One of the roadways required to be completed is the so called Outer Belt which was to be the northerly boundary of the shopping center. Prior to the execution of the lease agreement several meetings were held, attended by Albano and officers of Jordan and of Jordan's parent corporation, Allied Stores. Some of these meetings were also attended

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by the Governor and other State officials and the Mayor of Springfield and the city council. At these meetings Jordan made it clear that it would not locate in Springfield or accept the shopping center without the Outer Belt. The judge found that "the existence of the Outer Belt was an essential ingredient of the contract between Albano and Jordan." Jordan is the principal tenant in the proposed shopping center. Without Jordan's participation, construction of the shopping center would not have been undertaken.

To ensure the construction of the Outer Belt, Albano agreed with the city of Springfield on October 23, 1964, to make a contribution of $260,000 toward the cost. Prior to November 21, 1966, the city made takings of property by eminent domain to build the Outer Belt. On that date, two suits in equity were filed in the Superior Court to prevent the construction of the road. Interlocutory decrees sustaining demurrers to the bills and final decrees dismissing the bills have been affirmed by this court. Poremba v. Springfield, ante, 432, Omartian v. Mayor of Springfield, ante, 439. On November 30, 1964, Jordan insisted that it would "not then go forward with . . . [its] lease" if the Outer Belt was not built. No work has been done on the Outer Belt. No bids have been sought; no contract has been awarded. Albano notified Jordan of the suits, as required by the agreement, and claimed that they constituted "unavoidable delay." The judge found that because of the delay caused by the suits, Albano was unable to meet the time schedules for the construction of the building, and ruled that he was entitled to an extension.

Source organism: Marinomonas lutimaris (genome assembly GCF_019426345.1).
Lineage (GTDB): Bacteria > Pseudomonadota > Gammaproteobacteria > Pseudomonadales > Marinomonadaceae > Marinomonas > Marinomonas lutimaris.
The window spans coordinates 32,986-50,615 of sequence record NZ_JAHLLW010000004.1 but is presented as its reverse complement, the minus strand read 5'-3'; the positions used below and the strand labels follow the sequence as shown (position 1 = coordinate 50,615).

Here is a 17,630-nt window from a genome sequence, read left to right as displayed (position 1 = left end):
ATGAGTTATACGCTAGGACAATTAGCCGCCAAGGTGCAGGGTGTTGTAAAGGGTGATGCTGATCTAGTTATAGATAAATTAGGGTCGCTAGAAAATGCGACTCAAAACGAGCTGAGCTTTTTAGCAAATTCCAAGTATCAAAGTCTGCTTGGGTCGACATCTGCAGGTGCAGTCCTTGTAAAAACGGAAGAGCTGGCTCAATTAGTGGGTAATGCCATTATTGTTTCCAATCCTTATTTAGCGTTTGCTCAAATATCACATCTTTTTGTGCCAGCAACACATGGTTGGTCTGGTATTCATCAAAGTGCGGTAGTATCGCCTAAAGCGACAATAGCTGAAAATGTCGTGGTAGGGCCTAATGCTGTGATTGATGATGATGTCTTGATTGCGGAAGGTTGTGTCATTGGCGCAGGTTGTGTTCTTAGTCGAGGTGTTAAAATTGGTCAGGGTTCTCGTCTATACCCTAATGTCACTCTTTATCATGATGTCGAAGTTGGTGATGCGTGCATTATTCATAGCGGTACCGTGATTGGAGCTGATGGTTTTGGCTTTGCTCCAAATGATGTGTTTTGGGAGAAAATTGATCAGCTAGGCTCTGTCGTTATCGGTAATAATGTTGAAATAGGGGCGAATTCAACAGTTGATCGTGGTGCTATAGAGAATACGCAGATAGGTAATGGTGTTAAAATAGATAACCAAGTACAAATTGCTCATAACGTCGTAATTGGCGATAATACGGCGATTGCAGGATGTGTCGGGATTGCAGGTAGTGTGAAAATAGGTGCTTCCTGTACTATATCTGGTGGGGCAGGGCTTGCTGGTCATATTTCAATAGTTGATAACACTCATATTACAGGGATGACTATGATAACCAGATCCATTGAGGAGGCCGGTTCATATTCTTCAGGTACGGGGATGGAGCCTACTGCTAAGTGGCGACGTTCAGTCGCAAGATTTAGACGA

Jordan concedes that the litigation constituted an "unavoidable cause" which would justify delay in constructing the Outer Belt. It contends, however, that justifiable delay in completing the Outer Belt would not justify delay in completing the building. We do not agree. Albano could not deliver a building which Jordan would be bound to accept unless the Outer Belt were constructed. Until final decisions of the interfering suits were made no one could say whether this would be possible. The agreement excuses any delay